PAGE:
Wednesday’s results of the tender for the sale of the coal-fired electricity units of Public Power Corporation at Megalopoli and Meliti confirmed estimates saying that lignite is not at all attractive as a fuel form any longer.
Despite the facelift of the plants through a series of measures to improve operating profits, PPC only got one binding offer for the Meliti plants from Mytilineos, which Kathimerini understands is at least five times below the reasonable price determined by the independent consultant.
The two Megalopoli plants remained practically off demand, as the bid tabled by the consortium of Seven Energy and GEK Terna contains terms that are not included in the proposed contract of sale PPC has approved.
This was announced by the consortium itself with an official statement, in which it concluded that it “decided to submit a binding offer on the basis of an alternative version of the transaction contract that includes a more balanced distribution of risks between seller and buyer, and bridges the gap between the expectations of the seller and the buyer in relation to the development of the electricity market.”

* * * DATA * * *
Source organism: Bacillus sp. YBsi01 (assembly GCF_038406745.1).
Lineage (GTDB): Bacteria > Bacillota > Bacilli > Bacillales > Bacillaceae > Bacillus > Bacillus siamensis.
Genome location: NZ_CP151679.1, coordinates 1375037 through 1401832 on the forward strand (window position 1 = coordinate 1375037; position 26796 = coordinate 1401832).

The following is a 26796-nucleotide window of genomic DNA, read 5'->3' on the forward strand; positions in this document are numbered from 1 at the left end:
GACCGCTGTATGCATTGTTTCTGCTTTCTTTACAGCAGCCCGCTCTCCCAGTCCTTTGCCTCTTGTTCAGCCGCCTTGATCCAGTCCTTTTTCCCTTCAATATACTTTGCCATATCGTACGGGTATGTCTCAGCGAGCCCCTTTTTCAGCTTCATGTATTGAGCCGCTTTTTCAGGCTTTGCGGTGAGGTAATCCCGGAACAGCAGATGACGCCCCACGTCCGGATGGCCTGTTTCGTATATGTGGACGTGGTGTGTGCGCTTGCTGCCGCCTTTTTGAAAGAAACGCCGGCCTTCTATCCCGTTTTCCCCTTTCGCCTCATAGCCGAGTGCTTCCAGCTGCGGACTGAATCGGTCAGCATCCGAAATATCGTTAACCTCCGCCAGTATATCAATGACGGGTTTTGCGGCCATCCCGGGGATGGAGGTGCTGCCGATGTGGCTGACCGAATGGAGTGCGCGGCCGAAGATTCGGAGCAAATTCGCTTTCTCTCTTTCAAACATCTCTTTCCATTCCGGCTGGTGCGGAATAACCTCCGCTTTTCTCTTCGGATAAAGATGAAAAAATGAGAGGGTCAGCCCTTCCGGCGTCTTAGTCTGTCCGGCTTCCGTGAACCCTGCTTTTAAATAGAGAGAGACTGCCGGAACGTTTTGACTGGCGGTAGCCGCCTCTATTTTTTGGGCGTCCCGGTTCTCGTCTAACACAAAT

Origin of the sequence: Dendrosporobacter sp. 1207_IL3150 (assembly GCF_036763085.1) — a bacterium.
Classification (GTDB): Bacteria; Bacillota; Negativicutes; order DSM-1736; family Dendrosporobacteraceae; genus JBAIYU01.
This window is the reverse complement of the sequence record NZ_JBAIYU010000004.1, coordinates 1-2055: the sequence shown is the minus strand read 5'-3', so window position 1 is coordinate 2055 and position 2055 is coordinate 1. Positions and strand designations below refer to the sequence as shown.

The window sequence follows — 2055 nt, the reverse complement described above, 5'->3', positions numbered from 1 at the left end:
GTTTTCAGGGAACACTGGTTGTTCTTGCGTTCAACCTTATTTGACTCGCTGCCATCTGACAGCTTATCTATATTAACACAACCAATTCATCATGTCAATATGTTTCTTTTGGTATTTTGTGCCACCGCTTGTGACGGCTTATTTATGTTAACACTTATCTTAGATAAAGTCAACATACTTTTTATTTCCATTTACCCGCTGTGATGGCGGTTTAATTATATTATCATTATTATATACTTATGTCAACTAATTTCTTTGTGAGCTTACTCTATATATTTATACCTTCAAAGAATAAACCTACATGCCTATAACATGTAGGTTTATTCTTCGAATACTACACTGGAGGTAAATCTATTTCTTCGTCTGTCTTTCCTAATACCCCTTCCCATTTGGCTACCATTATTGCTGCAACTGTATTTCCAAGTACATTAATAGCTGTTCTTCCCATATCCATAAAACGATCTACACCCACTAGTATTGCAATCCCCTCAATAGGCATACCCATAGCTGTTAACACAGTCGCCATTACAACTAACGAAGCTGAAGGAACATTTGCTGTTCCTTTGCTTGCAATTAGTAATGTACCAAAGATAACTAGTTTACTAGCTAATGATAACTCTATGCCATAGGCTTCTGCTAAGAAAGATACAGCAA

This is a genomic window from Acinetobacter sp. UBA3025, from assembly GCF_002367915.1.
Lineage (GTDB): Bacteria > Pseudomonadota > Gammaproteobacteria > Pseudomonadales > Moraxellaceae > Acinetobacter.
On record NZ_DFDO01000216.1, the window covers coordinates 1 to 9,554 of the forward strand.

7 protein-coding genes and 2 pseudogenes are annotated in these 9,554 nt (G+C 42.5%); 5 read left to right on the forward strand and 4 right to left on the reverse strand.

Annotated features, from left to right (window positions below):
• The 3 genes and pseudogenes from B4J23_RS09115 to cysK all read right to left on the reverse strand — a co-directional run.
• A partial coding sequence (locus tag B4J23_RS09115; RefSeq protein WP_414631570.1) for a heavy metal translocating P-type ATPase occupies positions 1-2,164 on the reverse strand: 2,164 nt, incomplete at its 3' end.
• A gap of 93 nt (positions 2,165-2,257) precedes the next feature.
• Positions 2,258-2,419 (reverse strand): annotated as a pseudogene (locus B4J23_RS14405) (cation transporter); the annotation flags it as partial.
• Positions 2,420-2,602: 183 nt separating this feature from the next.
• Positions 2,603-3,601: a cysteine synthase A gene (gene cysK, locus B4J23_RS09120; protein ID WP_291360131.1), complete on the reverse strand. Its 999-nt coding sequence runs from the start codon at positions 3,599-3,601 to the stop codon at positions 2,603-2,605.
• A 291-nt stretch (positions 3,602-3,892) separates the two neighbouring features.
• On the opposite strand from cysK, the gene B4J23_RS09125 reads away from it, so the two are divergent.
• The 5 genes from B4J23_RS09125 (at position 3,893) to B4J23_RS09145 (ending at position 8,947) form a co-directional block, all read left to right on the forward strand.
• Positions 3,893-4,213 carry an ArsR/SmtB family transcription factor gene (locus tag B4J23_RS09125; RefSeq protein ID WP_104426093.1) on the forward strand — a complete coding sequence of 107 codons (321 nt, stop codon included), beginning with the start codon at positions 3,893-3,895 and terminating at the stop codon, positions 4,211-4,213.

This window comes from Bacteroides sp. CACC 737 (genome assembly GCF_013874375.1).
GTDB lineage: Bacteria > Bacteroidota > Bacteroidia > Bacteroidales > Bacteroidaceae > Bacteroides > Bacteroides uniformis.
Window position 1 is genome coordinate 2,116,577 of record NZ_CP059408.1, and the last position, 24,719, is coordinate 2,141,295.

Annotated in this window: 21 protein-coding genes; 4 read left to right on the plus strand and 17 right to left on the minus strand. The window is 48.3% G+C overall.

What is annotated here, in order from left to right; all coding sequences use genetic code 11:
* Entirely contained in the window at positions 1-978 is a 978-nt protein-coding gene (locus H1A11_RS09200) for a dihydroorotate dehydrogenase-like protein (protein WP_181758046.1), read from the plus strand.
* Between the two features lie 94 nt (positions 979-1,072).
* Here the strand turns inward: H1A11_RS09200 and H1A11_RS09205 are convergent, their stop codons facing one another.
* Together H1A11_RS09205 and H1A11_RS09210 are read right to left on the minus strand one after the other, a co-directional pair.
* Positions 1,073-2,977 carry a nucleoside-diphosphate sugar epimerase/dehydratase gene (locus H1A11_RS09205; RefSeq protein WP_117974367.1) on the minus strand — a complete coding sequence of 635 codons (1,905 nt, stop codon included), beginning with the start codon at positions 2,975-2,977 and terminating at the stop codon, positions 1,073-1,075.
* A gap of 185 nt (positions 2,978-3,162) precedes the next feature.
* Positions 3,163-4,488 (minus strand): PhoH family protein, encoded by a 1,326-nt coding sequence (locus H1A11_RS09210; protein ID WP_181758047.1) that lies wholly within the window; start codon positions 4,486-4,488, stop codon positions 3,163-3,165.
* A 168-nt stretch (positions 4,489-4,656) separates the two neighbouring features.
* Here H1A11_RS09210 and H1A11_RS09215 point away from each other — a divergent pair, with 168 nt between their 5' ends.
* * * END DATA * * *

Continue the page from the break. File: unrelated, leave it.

Although PPC formally spoke about two bids, informally it said it has only asked Mytilineos for an offer improvement, which was already taken for granted given that the bid by the Greek-Czech consortium was below standard.
Mytilineos has been asked to table an improved bid by Friday morning, on the day the PPC board convenes to approve or not the offer. Approval will depend on whether the significant gap between the offer and the reasonable price can be bridged.